Noncommunicable diseases and air pollution

Air pollution is the second leading cause of deaths from noncommunicable diseases (NCDs) after tobacco smoking, according to WHO.

Globally, household and ambient air pollution causes 7 million premature deaths each year, including more than 5 million caused by NCDs related to air pollution. In the WHO European Region, more than 550 000 deaths were attributable to the joint effects of household and ambient air pollution in 2016.

Tackling air pollution is a key factor in reducing premature mortality. Indeed, air pollution was included as a fifth risk factor for NCDs at the United Nations High-level Meeting on NCDs in September 2018. Acknowledging this, a policy paper was prepared as a background document for the WHO European High-level Conference on NCDs in Ashgabat, Turkmenistan.

In addition to cardiovascular- and respiratory-related NCDs, evidence is emerging of other effects of air pollution, such as diabetes, neurological development issues in children and neurological problems in adults, according to WHO.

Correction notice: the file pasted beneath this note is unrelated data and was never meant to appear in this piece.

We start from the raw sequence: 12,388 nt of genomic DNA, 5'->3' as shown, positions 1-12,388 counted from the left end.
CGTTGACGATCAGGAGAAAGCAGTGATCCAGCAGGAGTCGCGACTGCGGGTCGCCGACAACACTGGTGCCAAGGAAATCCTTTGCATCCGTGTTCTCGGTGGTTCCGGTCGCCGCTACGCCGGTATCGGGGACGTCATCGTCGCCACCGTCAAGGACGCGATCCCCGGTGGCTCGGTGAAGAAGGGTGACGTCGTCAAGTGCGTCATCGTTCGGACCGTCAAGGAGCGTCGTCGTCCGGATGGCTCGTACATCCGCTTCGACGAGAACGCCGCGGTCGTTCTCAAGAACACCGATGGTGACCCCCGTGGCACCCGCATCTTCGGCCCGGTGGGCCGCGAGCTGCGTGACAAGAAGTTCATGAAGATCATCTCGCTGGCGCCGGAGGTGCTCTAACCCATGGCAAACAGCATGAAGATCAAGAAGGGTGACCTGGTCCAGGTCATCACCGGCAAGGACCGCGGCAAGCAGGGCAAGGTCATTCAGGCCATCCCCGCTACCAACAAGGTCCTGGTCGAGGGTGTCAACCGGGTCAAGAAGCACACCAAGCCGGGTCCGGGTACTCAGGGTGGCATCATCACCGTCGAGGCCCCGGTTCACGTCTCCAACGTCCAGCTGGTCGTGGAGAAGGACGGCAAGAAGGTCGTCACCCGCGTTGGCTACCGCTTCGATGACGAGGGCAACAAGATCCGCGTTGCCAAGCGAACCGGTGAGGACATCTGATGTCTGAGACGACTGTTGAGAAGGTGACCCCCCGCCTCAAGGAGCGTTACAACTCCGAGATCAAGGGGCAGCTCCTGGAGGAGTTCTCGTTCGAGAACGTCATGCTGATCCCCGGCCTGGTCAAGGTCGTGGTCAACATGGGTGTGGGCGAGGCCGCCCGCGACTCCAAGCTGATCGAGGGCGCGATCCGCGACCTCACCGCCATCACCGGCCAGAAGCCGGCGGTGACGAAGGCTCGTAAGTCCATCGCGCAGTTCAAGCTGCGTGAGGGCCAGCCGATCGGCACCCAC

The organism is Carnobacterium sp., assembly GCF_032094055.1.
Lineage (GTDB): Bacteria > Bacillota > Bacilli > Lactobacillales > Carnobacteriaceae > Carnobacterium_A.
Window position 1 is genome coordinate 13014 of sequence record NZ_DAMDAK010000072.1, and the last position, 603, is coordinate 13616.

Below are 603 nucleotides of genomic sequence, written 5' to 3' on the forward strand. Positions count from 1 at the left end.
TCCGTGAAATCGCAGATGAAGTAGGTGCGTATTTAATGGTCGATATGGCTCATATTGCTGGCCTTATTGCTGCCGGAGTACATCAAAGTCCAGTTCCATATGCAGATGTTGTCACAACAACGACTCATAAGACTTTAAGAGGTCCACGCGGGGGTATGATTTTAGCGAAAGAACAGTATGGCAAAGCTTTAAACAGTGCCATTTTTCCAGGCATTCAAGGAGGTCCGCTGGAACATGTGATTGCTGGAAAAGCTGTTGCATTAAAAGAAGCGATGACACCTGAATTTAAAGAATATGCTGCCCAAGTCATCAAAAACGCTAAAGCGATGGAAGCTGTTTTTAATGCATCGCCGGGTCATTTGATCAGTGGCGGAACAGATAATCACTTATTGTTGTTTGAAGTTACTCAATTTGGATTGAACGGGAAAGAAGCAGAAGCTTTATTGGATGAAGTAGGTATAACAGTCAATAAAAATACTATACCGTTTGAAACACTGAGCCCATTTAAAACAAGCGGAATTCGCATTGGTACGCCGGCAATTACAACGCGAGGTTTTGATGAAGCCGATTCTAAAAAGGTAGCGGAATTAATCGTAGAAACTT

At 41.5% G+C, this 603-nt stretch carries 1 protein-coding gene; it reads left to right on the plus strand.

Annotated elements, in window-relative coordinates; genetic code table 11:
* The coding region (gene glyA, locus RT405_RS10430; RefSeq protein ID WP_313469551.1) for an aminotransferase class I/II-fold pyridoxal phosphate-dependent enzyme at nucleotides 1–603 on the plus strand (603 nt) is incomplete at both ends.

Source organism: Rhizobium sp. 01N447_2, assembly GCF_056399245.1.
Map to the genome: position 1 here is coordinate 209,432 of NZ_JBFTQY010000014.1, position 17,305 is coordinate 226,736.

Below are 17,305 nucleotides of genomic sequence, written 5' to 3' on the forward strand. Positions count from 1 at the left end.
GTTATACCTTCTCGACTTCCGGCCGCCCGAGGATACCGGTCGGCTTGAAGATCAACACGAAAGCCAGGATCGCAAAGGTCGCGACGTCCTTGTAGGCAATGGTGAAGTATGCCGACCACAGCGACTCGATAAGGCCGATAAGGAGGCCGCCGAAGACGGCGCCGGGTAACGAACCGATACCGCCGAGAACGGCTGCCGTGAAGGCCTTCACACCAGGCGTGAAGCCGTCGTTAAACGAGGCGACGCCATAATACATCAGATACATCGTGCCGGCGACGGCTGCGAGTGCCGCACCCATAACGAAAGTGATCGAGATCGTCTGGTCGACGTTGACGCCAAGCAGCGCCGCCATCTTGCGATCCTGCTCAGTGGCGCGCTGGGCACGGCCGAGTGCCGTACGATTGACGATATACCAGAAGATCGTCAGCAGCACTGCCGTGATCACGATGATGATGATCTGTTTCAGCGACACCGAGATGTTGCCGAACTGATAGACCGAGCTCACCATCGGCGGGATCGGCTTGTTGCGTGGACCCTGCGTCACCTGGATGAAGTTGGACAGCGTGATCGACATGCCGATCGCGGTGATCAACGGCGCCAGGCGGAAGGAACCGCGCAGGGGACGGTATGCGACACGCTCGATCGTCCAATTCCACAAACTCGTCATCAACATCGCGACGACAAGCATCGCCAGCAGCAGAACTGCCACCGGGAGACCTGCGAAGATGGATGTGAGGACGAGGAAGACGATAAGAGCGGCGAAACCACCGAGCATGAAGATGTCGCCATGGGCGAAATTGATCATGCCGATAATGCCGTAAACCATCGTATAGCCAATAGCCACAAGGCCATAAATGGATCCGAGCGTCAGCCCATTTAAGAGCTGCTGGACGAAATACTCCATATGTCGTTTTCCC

Given the body of evidence on the health effects of air pollution and the magnitude of the public health impact of this environmental risk factor, any intervention will require multisectoral approaches and the engagement of multiple levels of governance.

For example, reducing air pollution from coal-fired power plants may not only diminish health risks due to particulate matter, but also prevent mercury from entering the food chain. Many policies to combat air pollution also mitigate climate change through actions in, for instance, the energy and transportation sectors. Less-polluting vehicles and public transportation reduce greenhouse gases, and walking and cycling can also facilitate physical activity.

The health sector needs to be engaged in leadership and coordination of health-related matters. It plays a crucial role in raising awareness of the health impacts of air pollution and in advocacy activities. It now needs to participate in the development of sectoral policies, in particular for sectors linked to environmental risks to health, such as energy and transport. To assume this role, the health sector may need to acquire additional competencies and be supported by new governance mechanisms.


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